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Jerry Blevins will once again be an integral part of the Mets’ bullpen

The lefty reliever signed a one-year deal in the offseason.

MLB: Minnesota Twins at New York Mets Anthony Gruppuso-USA TODAY Sports

Coming off a successful season in 2016, it seemed Jerry Blevins would seek a long-term contract elsewhere. The Mets’ front office has generally been adverse to handing out big contracts to relievers, and the free agent market for relievers was flush with cash. Brett Cecil, another left-handed reliever on the market, signed a four-year, $30.5 million contract with the Cardinals early in the offseason, and a few weeks later it was reported that Blevins was seeking a similar deal.

As the offseason progressed and potential suitors for the reliable 33-year-old dwindled, the Mets became interested in a reunion with the popular lefty. They eventually re-signed him to a one-year deal worth $6.5 million with a team option for 2018.

The Mets have other lefty options for the bullpen in Joshes Smoker and Edgin, but neither are as consistently reliable as Blevins. After an injury-shortened 2015 season, Blevins returned in 2016 as the lefty specialist and was very successful. Primarily a fastball-curveball pitcher, he finished the season 4-2 with a 2.79 ERA in 42 innings. He also had an impressive rate of 11.1 strikeouts per nine innings, which was a career high.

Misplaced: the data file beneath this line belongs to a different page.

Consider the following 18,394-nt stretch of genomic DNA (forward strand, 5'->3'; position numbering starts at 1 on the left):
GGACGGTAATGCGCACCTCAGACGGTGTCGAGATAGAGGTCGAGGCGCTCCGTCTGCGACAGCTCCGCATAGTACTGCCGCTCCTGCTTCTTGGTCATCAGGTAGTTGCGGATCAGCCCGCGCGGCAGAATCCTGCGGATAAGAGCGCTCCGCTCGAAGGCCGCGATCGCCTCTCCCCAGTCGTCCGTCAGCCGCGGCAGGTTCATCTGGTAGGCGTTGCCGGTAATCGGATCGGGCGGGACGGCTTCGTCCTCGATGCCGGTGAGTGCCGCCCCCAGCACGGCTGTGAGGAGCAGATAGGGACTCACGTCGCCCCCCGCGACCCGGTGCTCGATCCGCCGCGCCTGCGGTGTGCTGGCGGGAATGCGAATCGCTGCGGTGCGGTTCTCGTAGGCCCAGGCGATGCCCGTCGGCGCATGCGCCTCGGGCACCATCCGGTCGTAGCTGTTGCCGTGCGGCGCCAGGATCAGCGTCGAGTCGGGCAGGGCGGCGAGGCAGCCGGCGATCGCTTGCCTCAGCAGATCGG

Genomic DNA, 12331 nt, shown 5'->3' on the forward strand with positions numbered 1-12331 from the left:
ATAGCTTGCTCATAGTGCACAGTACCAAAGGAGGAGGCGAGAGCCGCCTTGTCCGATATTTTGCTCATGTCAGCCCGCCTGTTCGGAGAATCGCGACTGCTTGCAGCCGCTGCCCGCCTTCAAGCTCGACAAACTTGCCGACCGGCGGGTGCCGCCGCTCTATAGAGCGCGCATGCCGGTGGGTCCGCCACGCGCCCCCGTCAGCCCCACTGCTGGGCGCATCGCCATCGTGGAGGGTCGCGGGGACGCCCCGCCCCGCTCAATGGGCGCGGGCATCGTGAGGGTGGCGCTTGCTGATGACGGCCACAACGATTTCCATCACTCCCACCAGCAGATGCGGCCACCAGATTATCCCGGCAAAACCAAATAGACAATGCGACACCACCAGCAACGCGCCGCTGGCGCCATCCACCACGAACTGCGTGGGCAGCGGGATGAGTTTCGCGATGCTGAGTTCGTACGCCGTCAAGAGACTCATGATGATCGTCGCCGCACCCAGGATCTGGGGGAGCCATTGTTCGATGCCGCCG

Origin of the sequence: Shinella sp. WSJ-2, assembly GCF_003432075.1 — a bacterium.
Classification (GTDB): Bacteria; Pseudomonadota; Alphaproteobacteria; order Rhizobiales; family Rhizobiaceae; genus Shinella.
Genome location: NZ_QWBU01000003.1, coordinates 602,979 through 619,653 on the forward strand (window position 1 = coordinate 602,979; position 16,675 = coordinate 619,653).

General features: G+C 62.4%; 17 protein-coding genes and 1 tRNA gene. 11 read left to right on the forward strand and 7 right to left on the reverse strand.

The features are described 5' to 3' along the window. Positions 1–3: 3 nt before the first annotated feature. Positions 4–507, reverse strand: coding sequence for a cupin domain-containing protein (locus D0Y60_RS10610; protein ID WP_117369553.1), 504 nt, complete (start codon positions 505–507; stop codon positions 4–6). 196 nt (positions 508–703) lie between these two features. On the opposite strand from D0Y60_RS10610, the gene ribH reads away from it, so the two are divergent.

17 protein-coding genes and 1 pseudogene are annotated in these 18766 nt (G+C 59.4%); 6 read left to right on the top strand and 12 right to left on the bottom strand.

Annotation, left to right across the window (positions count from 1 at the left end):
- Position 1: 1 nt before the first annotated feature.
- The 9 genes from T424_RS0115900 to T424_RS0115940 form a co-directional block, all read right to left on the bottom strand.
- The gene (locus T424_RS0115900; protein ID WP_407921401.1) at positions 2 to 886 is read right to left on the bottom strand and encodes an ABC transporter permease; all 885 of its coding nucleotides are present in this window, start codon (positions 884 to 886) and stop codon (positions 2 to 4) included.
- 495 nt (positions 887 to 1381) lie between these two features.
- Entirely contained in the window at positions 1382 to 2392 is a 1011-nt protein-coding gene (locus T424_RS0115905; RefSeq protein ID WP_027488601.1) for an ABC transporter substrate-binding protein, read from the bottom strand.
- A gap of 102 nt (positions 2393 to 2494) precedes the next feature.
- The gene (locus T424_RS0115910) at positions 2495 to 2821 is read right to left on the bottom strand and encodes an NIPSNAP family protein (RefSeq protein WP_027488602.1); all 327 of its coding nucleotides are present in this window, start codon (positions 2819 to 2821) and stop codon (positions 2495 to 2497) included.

He was almost equally tough on both left- and right-handed hitters. He held lefties to a .255 batting average with 35 strikeouts in 113 plate appearances, but there was no significant drop-off in production from Blevins against right-handed batters last season. He was more prone to giving up home runs against righties, but overall he held them to a .182 average with seventeen strikeouts in 65 plate appearances.

Blevins also picked up a couple of saves last season, which gives some evidence that he can pitch well in the late innings. If Blevins can be versatile enough to get both lefties and righties out again this year, he’ll give manager Terry Collins another option to bridge the gap to the ninth inning, especially since Jeurys Familia will most likely be suspended at the beginning of the season.

Off the field, Blevins is known for his popular “Hello Jerry” segment, which already had its season premiere with special guest David Wright.

One thing is clear. The Mets will need someone to get the powerful left-handed bats of the National League East out in the late innings this season. Blevins had one memorable battle with Daniel Murphy, and if he can repeat his past success, that role will be in capable hands.